(Pocket-lint) – Apple introduced a pressure-sensitive technology in 2015 called 3D Touch. But in 2018 the tech fell out of favour, and the iPhone XR, iPhone SE and iPhone 11 models replaced it with Haptic Touch.
This is everything you need to know about Haptic Touch, how it works, what it lets you do and how it is different to 3D Touch.
How does Haptic Touch work and how is it different to 3D Touch?
3D Touch-enabled devices from the iPhone 6S onwards enabled you to apply pressure to the screen and get a shortcut menu, particularly on app icons.
Apple’s Haptic Touch technology is similar to 3D Touch but it doesn’t rely on pressure. Instead, Haptic Touch kicks in when a user long-presses the screen, offering a small vibration as acknowledgement following the press; haptic feedback, hence the Haptic Touch name.
Haptic Touch is software-based rather than hardware-based, while 3D Touch was hardware-based, requiring a different type of screen technology that would have made it difficult to deliver the edge-to-edge displays we now expect.
With 3D Touch, different results appeared depending on the force with which you press – such as Peek and Pop. You can read all about 3D Touch in our separate feature if you have a 3D Touch compatible device.
What can you do with Haptic Touch?
When 3D Touch first launched, only a few apps were compatible – predominantly Apple’s native apps. As the months and years went on however, more third-party apps built-in compatibility and while 3D Touch was never a feature we used that much, there were some pretty cool shortcuts.
According to Apple, Haptic Touch “lets you do things faster, like take selfies without launching the camera app”. Haptic Touch now offers a lot of functionalities very similar to 3D Touch – you are unlikely to miss 3D Touch at all (if you used it in the first place).
With Haptic Touch, when you long-press some apps, widgets appear along with a shortcut menu, for other apps just a shortcut menu will appear and for others that haven’t developed Haptic Touch compatibility yet, an option to share the app or rearrange apps appears instead.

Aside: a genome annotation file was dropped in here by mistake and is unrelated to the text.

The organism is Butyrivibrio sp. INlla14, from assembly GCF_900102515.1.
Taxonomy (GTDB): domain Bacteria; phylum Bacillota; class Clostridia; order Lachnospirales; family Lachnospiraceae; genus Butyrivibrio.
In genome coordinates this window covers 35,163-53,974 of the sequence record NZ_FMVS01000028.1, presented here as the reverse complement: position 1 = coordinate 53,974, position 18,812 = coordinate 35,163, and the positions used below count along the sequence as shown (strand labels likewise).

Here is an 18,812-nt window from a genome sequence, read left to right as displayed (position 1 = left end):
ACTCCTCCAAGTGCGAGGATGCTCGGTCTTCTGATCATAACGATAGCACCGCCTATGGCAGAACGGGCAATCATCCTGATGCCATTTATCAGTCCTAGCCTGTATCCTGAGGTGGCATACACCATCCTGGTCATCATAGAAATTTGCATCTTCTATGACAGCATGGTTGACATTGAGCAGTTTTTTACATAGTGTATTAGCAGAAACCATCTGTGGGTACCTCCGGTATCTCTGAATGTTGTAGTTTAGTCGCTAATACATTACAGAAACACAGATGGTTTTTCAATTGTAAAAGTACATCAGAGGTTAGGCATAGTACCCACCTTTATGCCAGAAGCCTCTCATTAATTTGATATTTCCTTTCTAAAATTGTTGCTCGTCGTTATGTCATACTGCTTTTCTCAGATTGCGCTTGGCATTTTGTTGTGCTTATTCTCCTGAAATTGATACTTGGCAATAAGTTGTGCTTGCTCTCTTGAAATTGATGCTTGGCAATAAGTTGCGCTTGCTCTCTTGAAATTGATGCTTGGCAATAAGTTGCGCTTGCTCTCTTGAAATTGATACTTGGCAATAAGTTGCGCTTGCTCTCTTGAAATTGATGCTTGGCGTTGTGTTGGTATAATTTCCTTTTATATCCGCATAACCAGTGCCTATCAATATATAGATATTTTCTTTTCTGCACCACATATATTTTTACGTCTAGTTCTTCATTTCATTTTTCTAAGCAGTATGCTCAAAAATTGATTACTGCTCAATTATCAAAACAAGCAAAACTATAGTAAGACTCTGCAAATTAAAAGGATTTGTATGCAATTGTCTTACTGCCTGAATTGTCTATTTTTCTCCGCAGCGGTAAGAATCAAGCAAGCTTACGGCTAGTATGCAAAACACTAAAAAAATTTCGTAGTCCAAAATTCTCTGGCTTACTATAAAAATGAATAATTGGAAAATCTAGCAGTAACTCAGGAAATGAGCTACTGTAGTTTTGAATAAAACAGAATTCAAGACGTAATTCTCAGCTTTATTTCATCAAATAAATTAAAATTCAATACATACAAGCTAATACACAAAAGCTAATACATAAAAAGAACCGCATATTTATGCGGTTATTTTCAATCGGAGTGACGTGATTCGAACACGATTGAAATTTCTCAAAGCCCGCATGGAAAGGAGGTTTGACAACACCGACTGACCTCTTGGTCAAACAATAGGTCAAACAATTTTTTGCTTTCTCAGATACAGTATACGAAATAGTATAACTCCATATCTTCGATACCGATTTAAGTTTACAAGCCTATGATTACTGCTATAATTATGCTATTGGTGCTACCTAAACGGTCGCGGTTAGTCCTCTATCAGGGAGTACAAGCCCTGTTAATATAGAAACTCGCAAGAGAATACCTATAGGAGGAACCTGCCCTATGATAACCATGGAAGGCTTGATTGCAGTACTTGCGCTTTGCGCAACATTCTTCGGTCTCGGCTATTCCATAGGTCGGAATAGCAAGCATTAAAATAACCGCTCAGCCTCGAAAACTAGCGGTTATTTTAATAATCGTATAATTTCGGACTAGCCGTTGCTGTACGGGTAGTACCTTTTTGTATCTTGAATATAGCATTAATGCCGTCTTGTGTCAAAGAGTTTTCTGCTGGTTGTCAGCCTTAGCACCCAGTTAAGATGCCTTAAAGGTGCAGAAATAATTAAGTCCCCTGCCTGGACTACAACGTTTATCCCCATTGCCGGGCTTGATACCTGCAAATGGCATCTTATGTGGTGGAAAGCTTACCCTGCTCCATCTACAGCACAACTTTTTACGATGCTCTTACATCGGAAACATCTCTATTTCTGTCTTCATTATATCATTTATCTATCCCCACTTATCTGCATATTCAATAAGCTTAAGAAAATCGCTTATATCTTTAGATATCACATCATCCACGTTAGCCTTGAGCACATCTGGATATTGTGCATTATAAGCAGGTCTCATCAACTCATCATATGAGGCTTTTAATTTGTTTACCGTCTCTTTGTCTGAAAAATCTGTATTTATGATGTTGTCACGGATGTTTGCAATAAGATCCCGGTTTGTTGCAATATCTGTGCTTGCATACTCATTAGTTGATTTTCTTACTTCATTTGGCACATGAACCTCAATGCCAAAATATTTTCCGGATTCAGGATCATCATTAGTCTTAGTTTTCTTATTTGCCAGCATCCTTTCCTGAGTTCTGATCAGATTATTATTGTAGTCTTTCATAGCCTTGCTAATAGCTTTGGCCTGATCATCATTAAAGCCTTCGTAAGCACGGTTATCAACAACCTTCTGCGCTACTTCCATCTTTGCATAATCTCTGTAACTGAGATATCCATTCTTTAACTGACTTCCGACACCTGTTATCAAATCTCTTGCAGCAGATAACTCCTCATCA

What apps work with Haptic Touch?
Most of Apple’s native apps work with Haptic Touch – though not all – and there are a few third-party apps too. Here’s a list of a few of our favourite icons to long-press on to deliver shortcuts:
- Torch at the bottom of your lock screen for turning on or off
- Notification on the lock screen to see more details
- Camera app to see a menu for take a selfie, starting a video, take a portrait or take a portrait selfie
- Calendar app to add an event quickly, and see what’s coming up next in your day
- Photos app to see your most recent photos, your favourites, search or show photos from one year ago
- Phone app to create a new contact, search for a contact, view your most recent call, view your most recent voicemail
- Maps app to send your location, mark your location or search nearby
- Settings app to open Bluetooth, Wi-Fi, Mobile Data and Battery settings
- Mail app to open all inboxes, create a new email, search emails or see VIP messages
- Safari to show your bookmarks, start a new private tab, start a new tab or show your reading list
- Clock to create an alarm or start a stopwatch
- Siri Shortcuts to see your shortcuts or create a new shortcut
- Weather app to see the weather in your location at a quick glance
- Health app to see your Medical ID, a summary or all your health data
- WhatsApp to start a new chat, search chats, open the camera, see your latest messages or see your QR code
- Slack to snooze notifications or search your DMs and channels
- Instagram to open the camera, create a new post, view activity or see direct messages
- Sonos to resume your last played, search or see My Sonos
- Waze to drive home, drive to work, send your location or search an address
- Amazon to open search, see today’s deals or scan a product
- ASOS to see new in, saved items or open search
The list above is just a few of the ones we’ve used regularly, but if you try long-pressing any of your favourite apps, you might be surprised to see a shortcut menu appear.
How do you change the sensitivity of Haptic Touch?
There are two sensitivity options for Haptic Touch – fast or slow. Fast will deliver shortcut menus quicker so you don’t have to press an icon for as long.
To change the sensitivity of Haptic Touch:
Open Settings > Accessibility > Touch > Haptic Touch > Select Fast or Slow.
Writing by Britta O’Boyle.